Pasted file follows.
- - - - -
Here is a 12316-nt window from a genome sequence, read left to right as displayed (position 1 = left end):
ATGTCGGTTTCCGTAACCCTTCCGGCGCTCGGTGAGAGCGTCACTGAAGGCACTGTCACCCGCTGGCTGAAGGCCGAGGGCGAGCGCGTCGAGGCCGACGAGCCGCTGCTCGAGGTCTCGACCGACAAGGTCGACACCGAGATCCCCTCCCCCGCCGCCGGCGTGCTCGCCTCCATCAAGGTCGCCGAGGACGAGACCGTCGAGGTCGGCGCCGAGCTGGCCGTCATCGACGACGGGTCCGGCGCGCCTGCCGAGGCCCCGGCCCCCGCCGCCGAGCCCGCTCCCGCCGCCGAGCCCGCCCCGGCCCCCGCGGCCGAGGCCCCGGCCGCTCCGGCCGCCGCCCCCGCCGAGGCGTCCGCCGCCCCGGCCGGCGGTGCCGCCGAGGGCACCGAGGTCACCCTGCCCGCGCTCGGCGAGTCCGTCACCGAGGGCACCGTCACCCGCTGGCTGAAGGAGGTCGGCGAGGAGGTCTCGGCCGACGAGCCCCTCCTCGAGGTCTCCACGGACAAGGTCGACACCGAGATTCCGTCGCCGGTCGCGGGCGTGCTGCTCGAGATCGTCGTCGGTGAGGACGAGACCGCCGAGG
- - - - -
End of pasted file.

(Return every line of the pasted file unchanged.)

Here is a 12316-nt window from a genome sequence, read left to right as displayed (position 1 = left end):
ATGTCGGTTTCCGTAACCCTTCCGGCGCTCGGTGAGAGCGTCACTGAAGGCACTGTCACCCGCTGGCTGAAGGCCGAGGGCGAGCGCGTCGAGGCCGACGAGCCGCTGCTCGAGGTCTCGACCGACAAGGTCGACACCGAGATCCCCTCCCCCGCCGCCGGCGTGCTCGCCTCCATCAAGGTCGCCGAGGACGAGACCGTCGAGGTCGGCGCCGAGCTGGCCGTCATCGACGACGGGTCCGGCGCGCCTGCCGAGGCCCCGGCCCCCGCCGCCGAGCCCGCTCCCGCCGCCGAGCCCGCCCCGGCCCCCGCGGCCGAGGCCCCGGCCGCTCCGGCCGCCGCCCCCGCCGAGGCGTCCGCCGCCCCGGCCGGCGGTGCCGCCGAGGGCACCGAGGTCACCCTGCCCGCGCTCGGCGAGTCCGTCACCGAGGGCACCGTCACCCGCTGGCTGAAGGAGGTCGGCGAGGAGGTCTCGGCCGACGAGCCCCTCCTCGAGGTCTCCACGGACAAGGTCGACACCGAGATTCCGTCGCCGGTCGCGGGCGTGCTGCTCGAGATCGTCGTCGGTGAGGACGAGACCGCCGAGG